Ockham’s Razor and Guyana

Dear Editor,

According to an entry in Wikipedia, Ockham’s Razor “… is a principle of parsimony, economy, or succinctness used in problem-solving devised by William of Ockham (ca 1287-1347). It states that among competing hypotheses, the one with the fewest assumptions should be selected.” In other words, the simplest answer to a question is most likely to be the correct answer. We may discover much if we applied this principle to everyday questions; two examples come to mind.

Firstly, a variety of reasons have been proposed for the sheer inability of our government to provide good value for the taxpayer money they collect all year long. As a general matter, tax rates, even at a high level, are not themselves a problem. The difficulties begin when people believe that they are not getting the services that are supposed to be paid for by their taxes. For instance, few Guyanese today can say honestly that they are satisfied by the police services, roads, education, health care and regular elections their taxes are supposed to finance. Where does all the money disappear to? According to Ockham’s Razor, the simplest answer to the question is likely correct. So, if the money is disappearing and there is no corresponding development, where is the money going?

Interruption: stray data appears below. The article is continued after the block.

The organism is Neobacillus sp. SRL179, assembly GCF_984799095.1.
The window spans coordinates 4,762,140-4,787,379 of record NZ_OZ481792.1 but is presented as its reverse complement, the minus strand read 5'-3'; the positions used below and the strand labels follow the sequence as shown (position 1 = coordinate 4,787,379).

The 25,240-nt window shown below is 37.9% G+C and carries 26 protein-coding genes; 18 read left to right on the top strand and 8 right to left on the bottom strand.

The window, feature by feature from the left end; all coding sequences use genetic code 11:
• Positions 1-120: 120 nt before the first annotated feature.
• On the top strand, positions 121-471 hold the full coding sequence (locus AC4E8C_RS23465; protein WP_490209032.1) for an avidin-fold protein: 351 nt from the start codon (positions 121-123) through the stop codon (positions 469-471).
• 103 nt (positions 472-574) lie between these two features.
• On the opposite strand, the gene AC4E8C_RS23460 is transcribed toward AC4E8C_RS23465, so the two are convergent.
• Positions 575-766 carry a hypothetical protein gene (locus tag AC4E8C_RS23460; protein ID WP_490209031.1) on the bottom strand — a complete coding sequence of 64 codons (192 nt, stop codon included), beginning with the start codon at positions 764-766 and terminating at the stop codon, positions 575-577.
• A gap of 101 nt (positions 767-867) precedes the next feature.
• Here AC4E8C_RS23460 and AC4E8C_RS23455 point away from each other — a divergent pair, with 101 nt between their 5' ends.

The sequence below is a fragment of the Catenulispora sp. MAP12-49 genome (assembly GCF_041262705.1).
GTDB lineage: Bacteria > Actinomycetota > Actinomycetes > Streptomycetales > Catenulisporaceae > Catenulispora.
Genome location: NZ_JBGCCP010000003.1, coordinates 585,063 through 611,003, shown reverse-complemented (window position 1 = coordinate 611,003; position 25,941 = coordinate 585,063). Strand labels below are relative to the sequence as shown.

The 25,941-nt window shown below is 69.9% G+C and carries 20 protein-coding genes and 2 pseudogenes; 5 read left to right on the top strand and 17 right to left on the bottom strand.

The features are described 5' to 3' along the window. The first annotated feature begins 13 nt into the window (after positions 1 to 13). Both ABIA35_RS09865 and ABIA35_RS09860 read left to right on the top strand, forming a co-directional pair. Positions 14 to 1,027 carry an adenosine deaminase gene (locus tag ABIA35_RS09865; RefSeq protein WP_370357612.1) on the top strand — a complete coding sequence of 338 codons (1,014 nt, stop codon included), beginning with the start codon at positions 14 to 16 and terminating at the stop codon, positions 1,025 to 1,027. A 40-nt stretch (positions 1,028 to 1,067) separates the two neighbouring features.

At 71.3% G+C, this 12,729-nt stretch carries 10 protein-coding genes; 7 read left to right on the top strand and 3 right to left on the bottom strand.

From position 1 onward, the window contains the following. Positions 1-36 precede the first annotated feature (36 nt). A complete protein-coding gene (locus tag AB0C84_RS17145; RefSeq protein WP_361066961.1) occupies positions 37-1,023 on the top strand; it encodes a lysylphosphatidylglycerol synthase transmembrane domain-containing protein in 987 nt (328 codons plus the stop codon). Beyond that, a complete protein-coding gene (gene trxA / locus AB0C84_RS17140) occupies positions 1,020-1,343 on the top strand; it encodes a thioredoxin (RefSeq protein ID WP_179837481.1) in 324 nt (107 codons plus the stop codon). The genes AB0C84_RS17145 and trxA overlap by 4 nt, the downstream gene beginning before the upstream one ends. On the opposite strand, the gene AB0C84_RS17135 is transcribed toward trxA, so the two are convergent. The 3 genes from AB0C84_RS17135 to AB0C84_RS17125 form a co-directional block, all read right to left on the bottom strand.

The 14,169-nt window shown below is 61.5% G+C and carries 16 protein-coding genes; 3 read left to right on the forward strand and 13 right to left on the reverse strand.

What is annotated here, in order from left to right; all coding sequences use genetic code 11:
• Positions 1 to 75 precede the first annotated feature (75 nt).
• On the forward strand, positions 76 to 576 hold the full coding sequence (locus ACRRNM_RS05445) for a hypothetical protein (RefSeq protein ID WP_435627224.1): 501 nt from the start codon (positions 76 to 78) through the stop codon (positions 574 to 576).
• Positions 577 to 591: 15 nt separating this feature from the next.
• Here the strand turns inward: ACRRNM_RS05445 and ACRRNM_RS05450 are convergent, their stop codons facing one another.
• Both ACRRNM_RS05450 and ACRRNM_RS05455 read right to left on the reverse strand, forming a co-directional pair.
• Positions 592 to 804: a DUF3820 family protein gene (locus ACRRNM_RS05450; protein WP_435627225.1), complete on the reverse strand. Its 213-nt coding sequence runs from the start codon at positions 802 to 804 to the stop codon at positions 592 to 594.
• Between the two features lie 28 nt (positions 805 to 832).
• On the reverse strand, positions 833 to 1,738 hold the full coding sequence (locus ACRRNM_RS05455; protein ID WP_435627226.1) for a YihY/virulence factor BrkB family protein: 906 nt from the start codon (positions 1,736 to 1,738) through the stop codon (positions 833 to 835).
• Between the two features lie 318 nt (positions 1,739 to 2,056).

Secondly, it is widely believed that once accomplices take pay from drug cartels, they will have only two future choices: continue to collaborate, or be killed. Many observers allege and believe that some officials are involved or complicit in a variety of lucrative criminal activities. If those beliefs are correct, it is irrational to expect those officials to support effective police work. Perhaps the real reason for the increasing lawlessness in Guyana, is much simpler than incompetence or stupidity; self-preservation, according to Ockham’s Razor, may be the simplest, therefore correct answer.

Yours faithfully,

Mark DaCosta